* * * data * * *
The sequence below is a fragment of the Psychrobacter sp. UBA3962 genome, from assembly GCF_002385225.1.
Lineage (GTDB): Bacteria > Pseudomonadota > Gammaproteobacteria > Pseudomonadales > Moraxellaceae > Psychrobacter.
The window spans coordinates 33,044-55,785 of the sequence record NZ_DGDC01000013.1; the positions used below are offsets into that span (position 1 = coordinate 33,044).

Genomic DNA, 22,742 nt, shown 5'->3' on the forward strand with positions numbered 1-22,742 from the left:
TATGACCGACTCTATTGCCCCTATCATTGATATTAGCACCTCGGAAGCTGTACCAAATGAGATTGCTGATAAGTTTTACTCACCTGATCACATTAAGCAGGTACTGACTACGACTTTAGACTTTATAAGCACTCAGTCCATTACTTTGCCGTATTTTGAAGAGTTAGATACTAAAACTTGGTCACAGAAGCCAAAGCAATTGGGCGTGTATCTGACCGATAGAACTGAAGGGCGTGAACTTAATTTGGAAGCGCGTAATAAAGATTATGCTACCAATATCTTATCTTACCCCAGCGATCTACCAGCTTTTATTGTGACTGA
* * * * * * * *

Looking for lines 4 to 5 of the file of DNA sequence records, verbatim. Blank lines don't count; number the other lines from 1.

Genomic DNA, 22,742 nt, shown 5'->3' on the forward strand with positions numbered 1-22,742 from the left:
TATGACCGACTCTATTGCCCCTATCATTGATATTAGCACCTCGGAAGCTGTACCAAATGAGATTGCTGATAAGTTTTACTCACCTGATCACATTAAGCAGGTACTGACTACGACTTTAGACTTTATAAGCACTCAGTCCATTACTTTGCCGTATTTTGAAGAGTTAGATACTAAAACTTGGTCACAGAAGCCAAAGCAATTGGGCGTGTATCTGACCGATAGAACTGAAGGGCGTGAACTTAATTTGGAAGCGCGTAATAAAGATTATGCTACCAATATCTTATCTTACCCCAGCGATCTACCAGCTTTTATTGTGACTGA